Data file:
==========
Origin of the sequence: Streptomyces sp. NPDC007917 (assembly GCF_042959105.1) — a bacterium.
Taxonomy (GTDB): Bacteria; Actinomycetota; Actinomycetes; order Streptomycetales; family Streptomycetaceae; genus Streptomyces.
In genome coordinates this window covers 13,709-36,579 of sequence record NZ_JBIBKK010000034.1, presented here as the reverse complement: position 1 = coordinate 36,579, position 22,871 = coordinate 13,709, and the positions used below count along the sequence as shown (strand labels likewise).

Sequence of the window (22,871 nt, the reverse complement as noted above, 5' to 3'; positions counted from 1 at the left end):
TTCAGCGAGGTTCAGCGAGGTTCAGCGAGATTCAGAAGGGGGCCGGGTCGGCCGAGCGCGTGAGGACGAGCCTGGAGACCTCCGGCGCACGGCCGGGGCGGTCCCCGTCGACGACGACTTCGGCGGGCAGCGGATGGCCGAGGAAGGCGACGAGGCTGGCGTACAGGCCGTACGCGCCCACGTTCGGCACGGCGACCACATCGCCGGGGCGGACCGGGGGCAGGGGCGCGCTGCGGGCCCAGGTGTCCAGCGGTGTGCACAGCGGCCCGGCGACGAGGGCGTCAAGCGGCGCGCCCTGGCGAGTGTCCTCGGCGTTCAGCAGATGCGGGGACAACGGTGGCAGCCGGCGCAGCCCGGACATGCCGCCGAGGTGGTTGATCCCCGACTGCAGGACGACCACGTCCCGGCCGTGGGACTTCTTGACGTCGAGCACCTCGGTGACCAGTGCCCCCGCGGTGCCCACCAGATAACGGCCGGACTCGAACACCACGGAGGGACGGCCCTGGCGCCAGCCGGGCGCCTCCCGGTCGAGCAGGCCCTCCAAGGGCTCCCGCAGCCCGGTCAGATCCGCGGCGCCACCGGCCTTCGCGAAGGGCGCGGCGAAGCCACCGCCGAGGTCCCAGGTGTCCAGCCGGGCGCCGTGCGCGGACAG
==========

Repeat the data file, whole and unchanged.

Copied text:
Origin of the sequence: Streptomyces sp. NPDC007917 (assembly GCF_042959105.1) — a bacterium.
Taxonomy (GTDB): Bacteria; Actinomycetota; Actinomycetes; order Streptomycetales; family Streptomycetaceae; genus Streptomyces.
In genome coordinates this window covers 13,709-36,579 of sequence record NZ_JBIBKK010000034.1, presented here as the reverse complement: position 1 = coordinate 36,579, position 22,871 = coordinate 13,709, and the positions used below count along the sequence as shown (strand labels likewise).

Sequence of the window (22,871 nt, the reverse complement as noted above, 5' to 3'; positions counted from 1 at the left end):
TTCAGCGAGGTTCAGCGAGGTTCAGCGAGATTCAGAAGGGGGCCGGGTCGGCCGAGCGCGTGAGGACGAGCCTGGAGACCTCCGGCGCACGGCCGGGGCGGTCCCCGTCGACGACGACTTCGGCGGGCAGCGGATGGCCGAGGAAGGCGACGAGGCTGGCGTACAGGCCGTACGCGCCCACGTTCGGCACGGCGACCACATCGCCGGGGCGGACCGGGGGCAGGGGCGCGCTGCGGGCCCAGGTGTCCAGCGGTGTGCACAGCGGCCCGGCGACGAGGGCGTCAAGCGGCGCGCCCTGGCGAGTGTCCTCGGCGTTCAGCAGATGCGGGGACAACGGTGGCAGCCGGCGCAGCCCGGACATGCCGCCGAGGTGGTTGATCCCCGACTGCAGGACGACCACGTCCCGGCCGTGGGACTTCTTGACGTCGAGCACCTCGGTGACCAGTGCCCCCGCGGTGCCCACCAGATAACGGCCGGACTCGAACACCACGGAGGGACGGCCCTGGCGCCAGCCGGGCGCCTCCCGGTCGAGCAGGCCCTCCAAGGGCTCCCGCAGCCCGGTCAGATCCGCGGCGCCACCGGCCTTCGCGAAGGGCGCGGCGAAGCCACCGCCGAGGTCCCAGGTGTCCAGCCGGGCGCCGTGCGCGGACAG